By Christopher Ambe
Corruption in Cameroon, despite sustained efforts to curb it, still remains a significant problem and the services of the Police, Judiciary and the Education system have been indentified as champions of this vice, which has eaten deep in the fabric of this central African county, according to a survey conducted by Transparency International, dubbed the Global Corruption Barometer 2013, released last Tuesday.
Transparency International (TI) is the global civil society organization leading the fight against corruption. Its national chapter, Transparency International –Cameroon, was created in 2000, two years after the corruption watchdog nailed Cameroon, by ranking it (in 1998) as the most corrupt country.
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In the recent past, Cameroon has been classed more than once as the most corrupt country in the world, forcing the Biya regime to launch a vigorous war against corruption, dubbed Operation Sparrow Hawk, which as sent many top government officials to prison for embezzlement of public funds.
The Global Corruption Barometer 2013, which surveyed 114,000 people in 107 countries, revealed that corruption is widespread .The results show more than 1 in 4 paid a bribe in last 12 months(read a separate report on page 9 of this edition titled: Bribe paying still very high worldwide)
At the level of Cameroon, according to Transparency International (TI), some 1000 people were in August 2012 randomly sampled and interviewed from country’s 10 regions on their perception of corruption in the country as well as government’s efforts to fight corruption, using a computer-assisted face-to –face survey. The target population represents 10 688 965 Cameroonian citizens aged of 18 and above.
The GCB 2013 for Cameroon results were released, July 9, during a press conference at the office of Transparency International –Cameroon in Yaounde,The ceremony was presided over by the Vice- President of the Board of TI-Cameroon, Mrs. Beatrice Atcham Elom and the Executive Director of TI-C, Mr. Roger Ngoh Yom, presented the GCB barometer.
“The GCB 2012 result for Cameroon shows that citizens perceive corruption to be a significant problem in the public sector. Police, judiciary system and education system are still seen as the top corruption ridden service sectors in the country, when police, judiciary and taxes services are the institutions where most people bribe to have a service during the 12 months preceding the study”, the TI report says.
“These results highlight the need for increased and continued action from the government as well as civil society in the country. This year’s GCB survey also focused on people action and the result shows that a majority of Cameroonians are willing to continue fighting corruption by reporting cases to authorities as well as by joining an organization that works to reduce it.”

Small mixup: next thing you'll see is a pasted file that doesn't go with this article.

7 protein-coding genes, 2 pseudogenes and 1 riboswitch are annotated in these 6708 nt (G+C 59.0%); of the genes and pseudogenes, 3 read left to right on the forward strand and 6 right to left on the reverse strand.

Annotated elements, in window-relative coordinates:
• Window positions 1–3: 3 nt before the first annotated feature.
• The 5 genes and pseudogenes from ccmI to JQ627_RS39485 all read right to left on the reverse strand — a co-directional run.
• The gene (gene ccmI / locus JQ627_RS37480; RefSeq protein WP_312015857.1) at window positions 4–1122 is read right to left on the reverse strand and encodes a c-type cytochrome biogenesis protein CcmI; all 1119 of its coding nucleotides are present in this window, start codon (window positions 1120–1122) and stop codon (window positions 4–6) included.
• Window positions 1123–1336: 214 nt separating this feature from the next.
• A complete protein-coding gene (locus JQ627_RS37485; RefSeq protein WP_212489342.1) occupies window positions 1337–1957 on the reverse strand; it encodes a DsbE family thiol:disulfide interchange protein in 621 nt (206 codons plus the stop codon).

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The report notes: “Police is seen as the most corrupted institution in Cameroon. On a scale of 1 to 5, survey respondents scored the police at 4.4 meaning they are extremely corrupted. However, judiciary and education system are also seen as very corrupt with average scores of 4.2 and 4.0 respectively.
In terms of percentage, the report says, “Eighty-six (86%) of respondents believed the police to be very or extremely corrupt while this percentage was 81% for the judicial and 72% for the educational system”
NGOs and Religious body on the other hand fall in the lower end of corruption perception. They both scored 2.5 lower than the average score of 3.5.
According to the survey, 59% of Cameroonians think that Government is at a large extent or entirely managed by a few entities of people acting in their own best interests.
Here are the IT key findings:46% of people think corruption has increased and 24% believe it hasn’t changed; Police appears as one of the most corrupt institution closely followed by the judiciary;62% of people in Cameroon have paid bribe to one of these 8 services (police, judicial system, tax, education system, medical and health service, registry and permit service, land service and utilities);69% of respondents who came in contact with police services had paid a bribe to obtain the service during the 12 past months, the judiciary system follows with 55% and Tax services with 46%;Seventy-nine(79%) of people agree that ordinary people make a difference in the fight against corruption;50% of people think government is very ineffective at fighting corruption;74% of people are willing to report an incident of corruption.
While TI-Cameroon has reiterated its readiness to join several anti-corruption watchdog organizations to press for the adoption of anti-corruption laws in the country, it is hoped that, the Cameroon government would use the survey results to intensify its war against corruption, especially in the Police, Judiciary and the Education system, identified as most corrupt service sectors.
( First Published in The Recorder Newspaper,Cameroon,of July 11,2013-as lead story)